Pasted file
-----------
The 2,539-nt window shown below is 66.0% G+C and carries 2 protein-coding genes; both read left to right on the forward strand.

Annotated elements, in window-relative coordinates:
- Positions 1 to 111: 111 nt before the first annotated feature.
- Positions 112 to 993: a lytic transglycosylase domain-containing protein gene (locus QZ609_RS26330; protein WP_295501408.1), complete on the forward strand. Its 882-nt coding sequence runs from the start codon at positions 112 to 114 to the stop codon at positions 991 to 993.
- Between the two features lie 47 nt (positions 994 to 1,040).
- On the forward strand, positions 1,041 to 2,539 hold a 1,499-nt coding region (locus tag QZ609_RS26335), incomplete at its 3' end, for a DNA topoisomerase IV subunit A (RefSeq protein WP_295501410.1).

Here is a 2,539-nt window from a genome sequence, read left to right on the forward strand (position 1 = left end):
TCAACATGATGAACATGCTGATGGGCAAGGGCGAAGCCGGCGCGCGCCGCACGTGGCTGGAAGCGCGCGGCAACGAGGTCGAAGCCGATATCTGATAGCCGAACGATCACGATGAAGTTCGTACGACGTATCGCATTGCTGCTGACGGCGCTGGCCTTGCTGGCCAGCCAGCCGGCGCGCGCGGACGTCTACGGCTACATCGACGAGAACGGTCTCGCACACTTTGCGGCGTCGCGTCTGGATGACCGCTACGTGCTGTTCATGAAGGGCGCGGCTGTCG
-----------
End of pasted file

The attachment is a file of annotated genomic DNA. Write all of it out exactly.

The 2,539-nt window shown below is 66.0% G+C and carries 2 protein-coding genes; both read left to right on the forward strand.

Annotated elements, in window-relative coordinates:
- Positions 1 to 111: 111 nt before the first annotated feature.
- Positions 112 to 993: a lytic transglycosylase domain-containing protein gene (locus QZ609_RS26330; protein WP_295501408.1), complete on the forward strand. Its 882-nt coding sequence runs from the start codon at positions 112 to 114 to the stop codon at positions 991 to 993.
- Between the two features lie 47 nt (positions 994 to 1,040).
- On the forward strand, positions 1,041 to 2,539 hold a 1,499-nt coding region (locus tag QZ609_RS26335), incomplete at its 3' end, for a DNA topoisomerase IV subunit A (RefSeq protein WP_295501410.1).

Here is a 2,539-nt window from a genome sequence, read left to right on the forward strand (position 1 = left end):
TCAACATGATGAACATGCTGATGGGCAAGGGCGAAGCCGGCGCGCGCCGCACGTGGCTGGAAGCGCGCGGCAACGAGGTCGAAGCCGATATCTGATAGCCGAACGATCACGATGAAGTTCGTACGACGTATCGCATTGCTGCTGACGGCGCTGGCCTTGCTGGCCAGCCAGCCGGCGCGCGCGGACGTCTACGGCTACATCGACGAGAACGGTCTCGCACACTTTGCGGCGTCGCGTCTGGATGACCGCTACGTGCTGTTCATGAAGGGCGCGGCTGTCG